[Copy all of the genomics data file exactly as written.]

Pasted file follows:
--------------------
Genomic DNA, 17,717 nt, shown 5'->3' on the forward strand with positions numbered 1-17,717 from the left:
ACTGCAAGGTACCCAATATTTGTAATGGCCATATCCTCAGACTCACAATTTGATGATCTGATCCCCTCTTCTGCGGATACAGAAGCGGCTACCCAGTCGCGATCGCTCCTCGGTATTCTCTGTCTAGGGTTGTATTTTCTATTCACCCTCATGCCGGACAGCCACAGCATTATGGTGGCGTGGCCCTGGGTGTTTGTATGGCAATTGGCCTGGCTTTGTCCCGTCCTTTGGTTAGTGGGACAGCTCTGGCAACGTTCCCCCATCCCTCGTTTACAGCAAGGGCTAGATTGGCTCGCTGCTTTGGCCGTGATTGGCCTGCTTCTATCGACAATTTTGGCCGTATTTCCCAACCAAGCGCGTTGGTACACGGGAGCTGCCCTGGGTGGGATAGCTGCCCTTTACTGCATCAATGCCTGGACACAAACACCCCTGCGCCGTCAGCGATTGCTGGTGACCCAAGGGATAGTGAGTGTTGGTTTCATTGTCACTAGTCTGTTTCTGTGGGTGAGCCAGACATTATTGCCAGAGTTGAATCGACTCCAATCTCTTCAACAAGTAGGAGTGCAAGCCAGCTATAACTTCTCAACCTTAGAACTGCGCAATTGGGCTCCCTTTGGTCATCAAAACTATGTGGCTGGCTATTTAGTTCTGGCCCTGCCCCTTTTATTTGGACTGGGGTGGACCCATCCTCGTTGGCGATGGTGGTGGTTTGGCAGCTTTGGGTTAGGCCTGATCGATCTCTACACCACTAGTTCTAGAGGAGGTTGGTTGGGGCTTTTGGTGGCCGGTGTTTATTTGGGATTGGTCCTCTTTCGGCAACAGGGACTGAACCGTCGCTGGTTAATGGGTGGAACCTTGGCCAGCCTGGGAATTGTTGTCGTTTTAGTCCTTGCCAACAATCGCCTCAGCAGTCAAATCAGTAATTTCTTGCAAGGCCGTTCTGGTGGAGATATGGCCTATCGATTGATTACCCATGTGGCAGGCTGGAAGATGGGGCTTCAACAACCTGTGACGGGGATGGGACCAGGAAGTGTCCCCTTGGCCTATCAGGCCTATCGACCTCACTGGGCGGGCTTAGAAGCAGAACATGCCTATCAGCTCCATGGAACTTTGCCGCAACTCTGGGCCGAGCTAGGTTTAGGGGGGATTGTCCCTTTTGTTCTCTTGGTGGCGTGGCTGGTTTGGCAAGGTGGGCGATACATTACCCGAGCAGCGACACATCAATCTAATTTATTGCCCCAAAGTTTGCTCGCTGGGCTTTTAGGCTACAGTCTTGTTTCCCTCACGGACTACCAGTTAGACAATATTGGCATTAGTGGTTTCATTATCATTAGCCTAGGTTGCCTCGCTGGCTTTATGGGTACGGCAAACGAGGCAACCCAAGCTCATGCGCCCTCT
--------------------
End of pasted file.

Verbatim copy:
Genomic DNA, 17,717 nt, shown 5'->3' on the forward strand with positions numbered 1-17,717 from the left:
ACTGCAAGGTACCCAATATTTGTAATGGCCATATCCTCAGACTCACAATTTGATGATCTGATCCCCTCTTCTGCGGATACAGAAGCGGCTACCCAGTCGCGATCGCTCCTCGGTATTCTCTGTCTAGGGTTGTATTTTCTATTCACCCTCATGCCGGACAGCCACAGCATTATGGTGGCGTGGCCCTGGGTGTTTGTATGGCAATTGGCCTGGCTTTGTCCCGTCCTTTGGTTAGTGGGACAGCTCTGGCAACGTTCCCCCATCCCTCGTTTACAGCAAGGGCTAGATTGGCTCGCTGCTTTGGCCGTGATTGGCCTGCTTCTATCGACAATTTTGGCCGTATTTCCCAACCAAGCGCGTTGGTACACGGGAGCTGCCCTGGGTGGGATAGCTGCCCTTTACTGCATCAATGCCTGGACACAAACACCCCTGCGCCGTCAGCGATTGCTGGTGACCCAAGGGATAGTGAGTGTTGGTTTCATTGTCACTAGTCTGTTTCTGTGGGTGAGCCAGACATTATTGCCAGAGTTGAATCGACTCCAATCTCTTCAACAAGTAGGAGTGCAAGCCAGCTATAACTTCTCAACCTTAGAACTGCGCAATTGGGCTCCCTTTGGTCATCAAAACTATGTGGCTGGCTATTTAGTTCTGGCCCTGCCCCTTTTATTTGGACTGGGGTGGACCCATCCTCGTTGGCGATGGTGGTGGTTTGGCAGCTTTGGGTTAGGCCTGATCGATCTCTACACCACTAGTTCTAGAGGAGGTTGGTTGGGGCTTTTGGTGGCCGGTGTTTATTTGGGATTGGTCCTCTTTCGGCAACAGGGACTGAACCGTCGCTGGTTAATGGGTGGAACCTTGGCCAGCCTGGGAATTGTTGTCGTTTTAGTCCTTGCCAACAATCGCCTCAGCAGTCAAATCAGTAATTTCTTGCAAGGCCGTTCTGGTGGAGATATGGCCTATCGATTGATTACCCATGTGGCAGGCTGGAAGATGGGGCTTCAACAACCTGTGACGGGGATGGGACCAGGAAGTGTCCCCTTGGCCTATCAGGCCTATCGACCTCACTGGGCGGGCTTAGAAGCAGAACATGCCTATCAGCTCCATGGAACTTTGCCGCAACTCTGGGCCGAGCTAGGTTTAGGGGGGATTGTCCCTTTTGTTCTCTTGGTGGCGTGGCTGGTTTGGCAAGGTGGGCGATACATTACCCGAGCAGCGACACATCAATCTAATTTATTGCCCCAAAGTTTGCTCGCTGGGCTTTTAGGCTACAGTCTTGTTTCCCTCACGGACTACCAGTTAGACAATATTGGCATTAGTGGTTTCATTATCATTAGCCTAGGTTGCCTCGCTGGCTTTATGGGTACGGCAAACGAGGCAACCCAAGCTCATGCGCCCTCT